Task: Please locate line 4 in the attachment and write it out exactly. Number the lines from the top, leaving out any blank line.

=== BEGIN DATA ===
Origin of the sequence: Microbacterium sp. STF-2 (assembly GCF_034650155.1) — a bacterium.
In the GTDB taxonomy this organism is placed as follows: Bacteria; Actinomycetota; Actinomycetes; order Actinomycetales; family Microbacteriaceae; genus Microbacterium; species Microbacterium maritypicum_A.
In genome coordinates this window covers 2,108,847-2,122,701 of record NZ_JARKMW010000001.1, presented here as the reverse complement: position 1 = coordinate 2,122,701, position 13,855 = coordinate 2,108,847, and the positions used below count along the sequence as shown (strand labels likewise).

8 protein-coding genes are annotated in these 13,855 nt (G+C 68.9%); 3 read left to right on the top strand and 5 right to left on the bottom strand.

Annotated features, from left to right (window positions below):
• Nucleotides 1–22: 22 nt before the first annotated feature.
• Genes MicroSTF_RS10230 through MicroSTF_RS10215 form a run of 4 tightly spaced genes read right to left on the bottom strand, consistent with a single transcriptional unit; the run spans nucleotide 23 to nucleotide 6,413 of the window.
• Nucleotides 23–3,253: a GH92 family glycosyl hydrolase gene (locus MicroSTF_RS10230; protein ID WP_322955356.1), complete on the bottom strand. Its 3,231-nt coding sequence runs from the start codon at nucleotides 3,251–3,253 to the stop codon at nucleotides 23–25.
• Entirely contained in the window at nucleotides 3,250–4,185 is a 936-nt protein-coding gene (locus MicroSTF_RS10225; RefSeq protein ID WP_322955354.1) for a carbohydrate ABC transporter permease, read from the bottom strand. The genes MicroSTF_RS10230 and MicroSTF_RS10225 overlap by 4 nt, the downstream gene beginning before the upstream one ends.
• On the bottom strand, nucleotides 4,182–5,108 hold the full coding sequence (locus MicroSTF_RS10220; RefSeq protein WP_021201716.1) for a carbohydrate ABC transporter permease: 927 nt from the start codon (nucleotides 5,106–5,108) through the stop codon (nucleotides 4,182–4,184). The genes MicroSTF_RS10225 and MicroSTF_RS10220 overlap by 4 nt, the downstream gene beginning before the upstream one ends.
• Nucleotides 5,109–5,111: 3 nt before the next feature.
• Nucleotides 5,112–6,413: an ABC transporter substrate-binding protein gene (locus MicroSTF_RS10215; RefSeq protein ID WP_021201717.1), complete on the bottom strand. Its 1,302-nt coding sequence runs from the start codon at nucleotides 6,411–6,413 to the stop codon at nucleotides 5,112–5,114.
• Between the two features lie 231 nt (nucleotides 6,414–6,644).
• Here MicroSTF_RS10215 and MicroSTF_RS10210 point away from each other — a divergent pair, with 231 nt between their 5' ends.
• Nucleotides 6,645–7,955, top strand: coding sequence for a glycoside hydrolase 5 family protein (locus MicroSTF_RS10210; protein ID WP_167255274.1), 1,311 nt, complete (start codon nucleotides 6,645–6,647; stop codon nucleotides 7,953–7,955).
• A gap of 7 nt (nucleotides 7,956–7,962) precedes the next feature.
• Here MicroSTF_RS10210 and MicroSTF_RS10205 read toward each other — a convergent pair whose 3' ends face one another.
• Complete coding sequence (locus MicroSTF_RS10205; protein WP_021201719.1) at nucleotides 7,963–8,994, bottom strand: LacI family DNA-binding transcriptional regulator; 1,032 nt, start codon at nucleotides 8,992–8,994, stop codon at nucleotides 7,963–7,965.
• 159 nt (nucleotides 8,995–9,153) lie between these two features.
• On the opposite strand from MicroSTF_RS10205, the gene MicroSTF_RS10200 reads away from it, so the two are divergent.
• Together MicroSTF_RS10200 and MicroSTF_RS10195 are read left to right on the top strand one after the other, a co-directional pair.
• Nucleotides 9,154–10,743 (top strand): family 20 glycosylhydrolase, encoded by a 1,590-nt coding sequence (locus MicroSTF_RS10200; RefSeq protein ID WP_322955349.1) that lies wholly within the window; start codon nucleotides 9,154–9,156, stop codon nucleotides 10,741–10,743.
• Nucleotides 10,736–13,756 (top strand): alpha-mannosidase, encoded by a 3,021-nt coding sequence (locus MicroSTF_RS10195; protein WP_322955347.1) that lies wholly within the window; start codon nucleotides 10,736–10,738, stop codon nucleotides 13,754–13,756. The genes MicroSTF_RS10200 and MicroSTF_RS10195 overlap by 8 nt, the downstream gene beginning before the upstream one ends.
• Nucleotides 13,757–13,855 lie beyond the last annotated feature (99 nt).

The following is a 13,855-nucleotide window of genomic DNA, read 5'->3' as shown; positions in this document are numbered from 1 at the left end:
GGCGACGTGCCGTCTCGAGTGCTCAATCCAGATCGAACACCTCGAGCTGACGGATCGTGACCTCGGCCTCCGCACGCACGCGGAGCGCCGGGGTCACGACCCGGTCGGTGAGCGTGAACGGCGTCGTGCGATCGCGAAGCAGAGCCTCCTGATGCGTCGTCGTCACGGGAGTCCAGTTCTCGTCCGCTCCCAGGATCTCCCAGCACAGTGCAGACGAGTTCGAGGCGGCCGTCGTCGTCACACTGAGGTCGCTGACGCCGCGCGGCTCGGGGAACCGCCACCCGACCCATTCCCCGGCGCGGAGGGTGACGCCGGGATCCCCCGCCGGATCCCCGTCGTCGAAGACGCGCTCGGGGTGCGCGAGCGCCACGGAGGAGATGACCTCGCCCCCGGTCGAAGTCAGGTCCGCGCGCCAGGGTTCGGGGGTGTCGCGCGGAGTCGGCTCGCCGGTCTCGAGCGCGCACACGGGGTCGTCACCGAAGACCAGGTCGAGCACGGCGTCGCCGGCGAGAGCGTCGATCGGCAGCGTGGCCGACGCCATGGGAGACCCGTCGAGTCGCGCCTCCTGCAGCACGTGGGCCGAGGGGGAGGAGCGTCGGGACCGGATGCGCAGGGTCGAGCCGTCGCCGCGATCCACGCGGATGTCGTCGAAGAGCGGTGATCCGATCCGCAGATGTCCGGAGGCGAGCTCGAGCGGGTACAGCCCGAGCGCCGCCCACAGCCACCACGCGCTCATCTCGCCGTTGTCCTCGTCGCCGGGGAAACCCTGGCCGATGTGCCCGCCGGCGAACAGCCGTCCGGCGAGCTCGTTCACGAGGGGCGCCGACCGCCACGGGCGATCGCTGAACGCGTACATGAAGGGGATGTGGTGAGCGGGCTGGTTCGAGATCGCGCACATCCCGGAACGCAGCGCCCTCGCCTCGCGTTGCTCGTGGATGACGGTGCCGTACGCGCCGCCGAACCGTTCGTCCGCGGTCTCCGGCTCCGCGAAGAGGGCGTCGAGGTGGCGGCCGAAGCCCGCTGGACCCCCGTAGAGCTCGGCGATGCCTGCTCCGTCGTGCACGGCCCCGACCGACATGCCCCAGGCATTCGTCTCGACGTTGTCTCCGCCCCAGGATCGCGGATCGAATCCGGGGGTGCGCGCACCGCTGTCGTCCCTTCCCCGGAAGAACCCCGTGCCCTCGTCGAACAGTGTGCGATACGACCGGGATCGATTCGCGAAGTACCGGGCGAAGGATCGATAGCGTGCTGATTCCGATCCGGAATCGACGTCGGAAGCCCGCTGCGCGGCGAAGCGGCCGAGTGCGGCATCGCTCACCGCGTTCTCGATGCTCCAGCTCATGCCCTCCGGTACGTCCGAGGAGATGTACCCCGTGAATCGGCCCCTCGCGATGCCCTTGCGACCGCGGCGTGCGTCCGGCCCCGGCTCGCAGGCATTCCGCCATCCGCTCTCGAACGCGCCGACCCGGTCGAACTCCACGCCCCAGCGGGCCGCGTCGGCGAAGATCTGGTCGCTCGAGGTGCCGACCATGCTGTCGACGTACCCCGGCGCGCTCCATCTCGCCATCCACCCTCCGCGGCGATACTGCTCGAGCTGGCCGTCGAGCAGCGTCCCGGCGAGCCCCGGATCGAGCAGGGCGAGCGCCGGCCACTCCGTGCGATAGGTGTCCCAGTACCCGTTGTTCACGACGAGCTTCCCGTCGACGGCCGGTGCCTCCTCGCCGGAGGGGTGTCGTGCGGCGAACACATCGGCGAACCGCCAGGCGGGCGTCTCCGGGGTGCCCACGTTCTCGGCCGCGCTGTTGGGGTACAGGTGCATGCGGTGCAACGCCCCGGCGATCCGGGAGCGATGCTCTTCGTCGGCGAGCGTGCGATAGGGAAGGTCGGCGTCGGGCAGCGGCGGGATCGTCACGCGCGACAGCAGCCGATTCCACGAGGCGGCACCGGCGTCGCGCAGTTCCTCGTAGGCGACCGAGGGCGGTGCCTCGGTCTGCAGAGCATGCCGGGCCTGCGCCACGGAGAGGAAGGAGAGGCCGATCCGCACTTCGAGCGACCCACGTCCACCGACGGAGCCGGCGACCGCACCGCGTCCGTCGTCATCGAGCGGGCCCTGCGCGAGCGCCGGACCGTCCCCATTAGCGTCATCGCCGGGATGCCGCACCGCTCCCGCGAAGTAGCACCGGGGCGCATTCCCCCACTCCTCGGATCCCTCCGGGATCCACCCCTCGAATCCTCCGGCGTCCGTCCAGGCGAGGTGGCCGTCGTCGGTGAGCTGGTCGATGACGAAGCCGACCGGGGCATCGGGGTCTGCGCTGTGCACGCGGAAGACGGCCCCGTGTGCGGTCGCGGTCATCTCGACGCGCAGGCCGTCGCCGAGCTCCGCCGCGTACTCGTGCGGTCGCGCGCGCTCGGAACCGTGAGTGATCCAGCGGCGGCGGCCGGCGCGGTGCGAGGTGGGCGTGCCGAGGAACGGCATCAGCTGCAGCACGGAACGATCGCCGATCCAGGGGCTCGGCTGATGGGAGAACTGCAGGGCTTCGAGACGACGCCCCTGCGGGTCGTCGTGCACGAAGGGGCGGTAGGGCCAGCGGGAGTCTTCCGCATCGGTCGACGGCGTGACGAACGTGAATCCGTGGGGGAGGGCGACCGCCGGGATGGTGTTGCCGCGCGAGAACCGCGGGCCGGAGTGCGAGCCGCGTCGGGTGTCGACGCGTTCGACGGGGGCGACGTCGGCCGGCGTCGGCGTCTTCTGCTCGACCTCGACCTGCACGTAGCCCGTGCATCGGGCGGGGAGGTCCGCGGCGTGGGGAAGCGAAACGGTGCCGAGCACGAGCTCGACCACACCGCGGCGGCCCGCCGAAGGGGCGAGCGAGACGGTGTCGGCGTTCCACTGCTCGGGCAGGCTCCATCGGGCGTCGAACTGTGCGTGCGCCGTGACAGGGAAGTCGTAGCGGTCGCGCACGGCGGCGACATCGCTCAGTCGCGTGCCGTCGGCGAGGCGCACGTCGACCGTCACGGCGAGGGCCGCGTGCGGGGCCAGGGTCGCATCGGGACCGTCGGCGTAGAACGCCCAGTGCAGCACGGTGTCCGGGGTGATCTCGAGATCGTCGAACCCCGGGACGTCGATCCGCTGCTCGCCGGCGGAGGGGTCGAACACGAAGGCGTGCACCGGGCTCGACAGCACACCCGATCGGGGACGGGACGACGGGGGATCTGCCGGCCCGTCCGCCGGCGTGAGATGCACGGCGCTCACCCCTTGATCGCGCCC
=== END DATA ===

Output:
8 protein-coding genes are annotated in these 13,855 nt (G+C 68.9%); 3 read left to right on the top strand and 5 right to left on the bottom strand.